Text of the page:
From the
organisers of
Hillhead logo

Raising Health & Safety Standards in the Quarrying Industry

First published in the June 2017 issue of Quarry Management

How a focus on training and professional development within the quarrying industry is improving health and safety standards

The UK’s quarrying, cement and minerals industry wants high standards of health and safety to be the norm within this hazardous sector. By working closely with the Health and Safety Executive (HSE), the companies operating in the industry have reduced accidents by an impressive 76% over the past 10 years. How has this significant improvement in health and safety performance been achieved? In the main, it is thanks to the training and ongoing professional development of personnel at all levels within the industry.


Hanson UK are one aggregates, asphalt, concrete, contracting and cement business that have played their part in raising health and safety standards as part of this overall industry drive. The company has representation on the council of the Mineral Products Association (MPA), which has called on its members to become ‘fully competence assured’.

In practical terms, one of the outcomes of this focus for Hanson has been a major investment in management training and qualifications since around 2011. As part of the competence drive, and to improve succession planning within the health and safety team, a total of five employees are taking their NEBOSH Diploma. However, the requirement to take NEBOSH qualifications at Hanson has not been limited to health and safety specialists.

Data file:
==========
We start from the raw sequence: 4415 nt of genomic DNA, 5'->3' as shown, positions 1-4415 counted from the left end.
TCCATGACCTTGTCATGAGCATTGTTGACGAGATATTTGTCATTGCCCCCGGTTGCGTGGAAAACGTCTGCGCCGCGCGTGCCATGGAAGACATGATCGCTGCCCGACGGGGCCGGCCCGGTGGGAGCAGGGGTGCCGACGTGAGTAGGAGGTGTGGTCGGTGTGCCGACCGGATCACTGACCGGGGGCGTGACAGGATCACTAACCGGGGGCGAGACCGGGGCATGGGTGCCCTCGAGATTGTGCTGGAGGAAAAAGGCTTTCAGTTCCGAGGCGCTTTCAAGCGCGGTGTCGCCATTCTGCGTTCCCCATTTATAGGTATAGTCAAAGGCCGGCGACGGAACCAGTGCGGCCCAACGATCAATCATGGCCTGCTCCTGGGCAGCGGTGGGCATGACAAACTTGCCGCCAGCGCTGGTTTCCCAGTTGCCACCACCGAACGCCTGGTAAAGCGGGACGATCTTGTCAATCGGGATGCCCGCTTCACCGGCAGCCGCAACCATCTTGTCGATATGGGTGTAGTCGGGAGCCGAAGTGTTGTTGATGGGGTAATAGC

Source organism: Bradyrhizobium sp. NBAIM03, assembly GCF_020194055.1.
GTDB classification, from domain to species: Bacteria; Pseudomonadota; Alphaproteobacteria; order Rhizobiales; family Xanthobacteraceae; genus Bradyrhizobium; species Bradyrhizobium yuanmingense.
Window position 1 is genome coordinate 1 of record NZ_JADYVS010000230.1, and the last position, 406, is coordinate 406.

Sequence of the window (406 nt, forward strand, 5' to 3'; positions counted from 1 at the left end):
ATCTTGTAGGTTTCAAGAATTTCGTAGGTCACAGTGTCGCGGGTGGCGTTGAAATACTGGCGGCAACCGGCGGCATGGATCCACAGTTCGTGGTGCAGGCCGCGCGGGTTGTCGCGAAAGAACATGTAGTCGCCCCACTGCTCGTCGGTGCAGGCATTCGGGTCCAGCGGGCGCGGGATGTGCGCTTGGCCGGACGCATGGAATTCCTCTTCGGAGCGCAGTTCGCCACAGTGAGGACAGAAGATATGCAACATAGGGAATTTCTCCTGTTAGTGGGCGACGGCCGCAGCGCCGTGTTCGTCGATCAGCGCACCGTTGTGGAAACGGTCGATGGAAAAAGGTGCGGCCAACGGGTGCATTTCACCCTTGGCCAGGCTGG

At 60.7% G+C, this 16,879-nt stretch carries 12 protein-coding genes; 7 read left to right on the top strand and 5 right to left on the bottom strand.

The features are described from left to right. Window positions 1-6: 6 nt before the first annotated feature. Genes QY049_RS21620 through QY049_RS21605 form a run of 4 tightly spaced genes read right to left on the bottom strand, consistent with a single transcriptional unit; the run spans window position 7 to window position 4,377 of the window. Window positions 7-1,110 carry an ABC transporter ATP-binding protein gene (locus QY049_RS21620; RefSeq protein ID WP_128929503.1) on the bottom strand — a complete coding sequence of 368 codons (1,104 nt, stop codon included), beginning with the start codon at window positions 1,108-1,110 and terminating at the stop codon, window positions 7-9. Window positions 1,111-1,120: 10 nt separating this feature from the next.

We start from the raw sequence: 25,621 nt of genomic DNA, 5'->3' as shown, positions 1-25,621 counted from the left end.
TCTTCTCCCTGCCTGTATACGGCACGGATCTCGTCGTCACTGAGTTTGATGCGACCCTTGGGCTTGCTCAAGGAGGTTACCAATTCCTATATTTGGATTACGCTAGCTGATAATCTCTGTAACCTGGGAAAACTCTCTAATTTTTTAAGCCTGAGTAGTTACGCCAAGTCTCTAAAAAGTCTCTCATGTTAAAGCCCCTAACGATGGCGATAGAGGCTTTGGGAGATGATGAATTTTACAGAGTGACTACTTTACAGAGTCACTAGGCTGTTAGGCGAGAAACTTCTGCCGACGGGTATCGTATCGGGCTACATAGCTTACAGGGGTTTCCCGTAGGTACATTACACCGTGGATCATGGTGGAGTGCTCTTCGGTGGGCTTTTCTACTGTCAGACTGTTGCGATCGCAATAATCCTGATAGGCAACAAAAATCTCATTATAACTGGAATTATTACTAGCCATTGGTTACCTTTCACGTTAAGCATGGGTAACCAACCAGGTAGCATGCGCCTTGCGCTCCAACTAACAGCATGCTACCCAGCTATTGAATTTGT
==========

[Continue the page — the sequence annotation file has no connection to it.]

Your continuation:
All company directors and senior unit managers must also pass their NEBOSH General Certificate. As part of a commitment made by the MPA to the HSE, staff at all levels are now expected to gain a health and safety qualification relevant to their role and responsibilities.

In 2013 the company appointed Nigel Clamp, who has a strong track record in improving management standards and reducing incident rates, to their health and safety team. 

‘As an industry, we had decided we wanted a fully competent workforce,’ said Mr Clamp. ‘So, whether a mobile plant operator or a laboratory or weighbridge technician, and all the way up through the supervisory chain, every single individual in the company will be trained to a relevant standard by the end of 2017, costing in the region of £1 million per year.

‘We’re investing in our people and ours is now an industry that prides itself on competence, and that’s the same for us and all our competitors.’

From a personal perspective, this focus on improving competency through training and development has had a positive impact on Mr Clamp’s own career path. 

A geology graduate, he started off as a quarry manager, small scale at first, but ultimately became manager of Europe’s largest granite quarry – Lafarge Tarmac’s Mountsorrel Quarry, in Leicestershire. It was only much later in his career, in around 2002, that he was asked to fulfil a health and safety role. He immediately took his NEBOSH National General Certificate in Occupational Health and Safety. ‘If you are going to be a professional in anything, you need to be formally qualified and then, as you progress, you need to ensure your knowledge progresses too,’ he said.

Mr Clamp has stuck by this. He has a long list of safety and environmental qualifications, including a NEBOSH National Diploma in Occupational Health and Safety, which he describes as the ‘benchmark qualification for health and safety professionals’. He is now close to achieving his ultimate goal of Chartered Membership of IOSH (CMIOSH) later this year. 

Following his role as senior safety, health and environment manager, he moved from Hanson to parent company HeidelbergCement Group as health and safety director for Africa and the Eastern Mediterranean in 2016. Mr Clamp’s ability to demonstrate competency and his relevant experience has led to this senior role within the organization. He now leads a team of 28 safety professionals, responsible for cement works, quarries, ports and concrete plants in 18 countries across the region.